Ibasho – a place to be

The past months I have been often thinking of the Japanse concept Ibasho. I came across it for the first time a few years ago, in an academic article investigating the importance of this concept for expatriate spouse adjustment (1).

What is Ibasho?
Ibasho literally means ‘a place to be’, and the authors of that article define it as a “sense of comfort and psychological security that a person feels in specific locations they regularly visit”. It is one of those words that does not really translate into English. The closest English word is probably “niche”, which is usually associated with a “situation, activity, or area that is specially suited to a person and his or her interests”, whereas Ibasho usually refers to a space. This space can also be social, based on relations with others. As the authors say: “It is an indigenous concept in the Japanese culture. In American culture, the concept is rarely, if ever, discussed.” Ibasho is something that you yourself create. You have to take action, it is not up to someone else to provide it to you.

Ibasho when travelling
Since reading the article, I realised tha0503 Sunset Cliffs & sunset (14)t when I travel, I always look for the perfect place to sit down and read my book. I try to find ‘a place to be’. In San Diego it was the beautiful Sunset Cliffs, in Ancona it was the long series of stairs leading down to Passetto beach, in Oxford it was the botanical garden, and in Paris I quite enjoy spending some time in either Jardin du Luxembourg or les Arènes de Lutèce.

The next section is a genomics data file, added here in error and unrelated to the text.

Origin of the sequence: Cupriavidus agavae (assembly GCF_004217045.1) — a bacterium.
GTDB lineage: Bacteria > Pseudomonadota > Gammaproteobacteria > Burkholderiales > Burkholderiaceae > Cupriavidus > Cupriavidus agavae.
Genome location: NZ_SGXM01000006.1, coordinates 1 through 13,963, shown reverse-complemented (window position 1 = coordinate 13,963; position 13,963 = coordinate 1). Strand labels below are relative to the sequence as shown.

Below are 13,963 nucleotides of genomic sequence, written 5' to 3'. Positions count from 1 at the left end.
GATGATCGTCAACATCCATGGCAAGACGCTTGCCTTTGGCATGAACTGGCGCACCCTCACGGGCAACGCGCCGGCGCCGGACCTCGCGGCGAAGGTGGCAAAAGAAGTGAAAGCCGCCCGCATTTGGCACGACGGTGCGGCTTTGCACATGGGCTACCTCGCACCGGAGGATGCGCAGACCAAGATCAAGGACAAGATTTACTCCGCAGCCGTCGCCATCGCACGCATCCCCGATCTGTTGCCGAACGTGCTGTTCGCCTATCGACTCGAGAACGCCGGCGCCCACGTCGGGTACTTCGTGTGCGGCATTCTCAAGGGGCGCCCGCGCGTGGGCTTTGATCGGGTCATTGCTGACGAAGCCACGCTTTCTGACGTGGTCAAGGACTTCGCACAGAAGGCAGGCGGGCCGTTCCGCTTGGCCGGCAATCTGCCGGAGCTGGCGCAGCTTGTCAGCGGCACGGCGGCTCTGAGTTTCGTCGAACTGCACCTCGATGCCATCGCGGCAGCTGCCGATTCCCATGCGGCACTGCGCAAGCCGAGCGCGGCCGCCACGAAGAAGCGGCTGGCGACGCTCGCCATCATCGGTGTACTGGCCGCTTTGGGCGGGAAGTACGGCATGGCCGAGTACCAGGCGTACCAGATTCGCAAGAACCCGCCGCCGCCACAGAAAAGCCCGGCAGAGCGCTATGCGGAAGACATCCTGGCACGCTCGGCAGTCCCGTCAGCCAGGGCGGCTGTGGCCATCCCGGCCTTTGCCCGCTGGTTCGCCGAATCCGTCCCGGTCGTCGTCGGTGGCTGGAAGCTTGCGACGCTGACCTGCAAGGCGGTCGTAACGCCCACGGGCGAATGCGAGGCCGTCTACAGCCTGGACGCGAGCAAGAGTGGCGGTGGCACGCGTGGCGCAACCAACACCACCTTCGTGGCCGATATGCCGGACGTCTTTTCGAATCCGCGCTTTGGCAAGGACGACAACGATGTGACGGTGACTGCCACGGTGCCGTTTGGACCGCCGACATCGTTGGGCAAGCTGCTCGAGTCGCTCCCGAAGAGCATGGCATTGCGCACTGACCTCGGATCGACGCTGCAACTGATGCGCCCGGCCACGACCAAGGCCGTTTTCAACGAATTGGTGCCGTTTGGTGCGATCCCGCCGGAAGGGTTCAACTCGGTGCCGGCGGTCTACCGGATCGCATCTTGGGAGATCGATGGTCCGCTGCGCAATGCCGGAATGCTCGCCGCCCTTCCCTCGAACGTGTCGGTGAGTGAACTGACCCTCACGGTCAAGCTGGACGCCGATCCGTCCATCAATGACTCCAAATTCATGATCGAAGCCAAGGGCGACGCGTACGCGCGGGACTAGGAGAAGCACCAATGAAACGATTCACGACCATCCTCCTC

Denmark
When I came to Denmark in September, IbashSankt Mikkels kirke in Slagelseo probably also influenced my decision to live in Slagelse and not elsewhere. Other than that I was keen to avoid a daily commute, I quite liked Slagelse when I had the chance to roam around. Granted, it is not very big (although it is the capital of this region so all the facilities are there) and does not really have any claim to fame, but it has a charming town centre with an amazing amount of sculptures and a beautifully situated church on top of the hill. I feel quite at home here, so I guess you can say I have built up some Ibasho here in Slagelse!

How about you? Do you recognize the concept of Ibasho in your daily life, or when you are travelling?

Source
(1) Herleman, H. A., et al. (2008). Ibasho and the adjustment, satisfaction, and well-being of expatriate spouses. International Journal of Intercultural Relations, 32: 282-299.

Photos by the author

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About Marian van Bakel

I graduated in International Business Communication at Radboud University Nijmegen, the Netherlands. After my studies I was a Visiting Study Fellow at University of Oxford where I conducted a research on the adjustment of Dutch diplomats and their partners in London. In February 2012 I successfully defended my PhD thesis ‘In Touch with the Dutch’, in which I put expatriates in touch with a Dutch host to examine the effect of this contact on the success of the international assignment. During my PhD research I also worked as in house communication consultant at Radboud University Nijmegen Medical Centre in Nijmegen, the Netherlands. I am currently a postdoc at the Department of Leadership and Corporate Strategy at the University of Southern Denmark (www.sdu.dk/en). Since 2004 I have done extensive voluntary work in the intercultural field for the Young Society of Intercultural Education, Training and Research (Young SIETAR). One of my projects was to co-edit and co-author A Suitcase Full of Discoveries (2008), an intercultural storybook for children.
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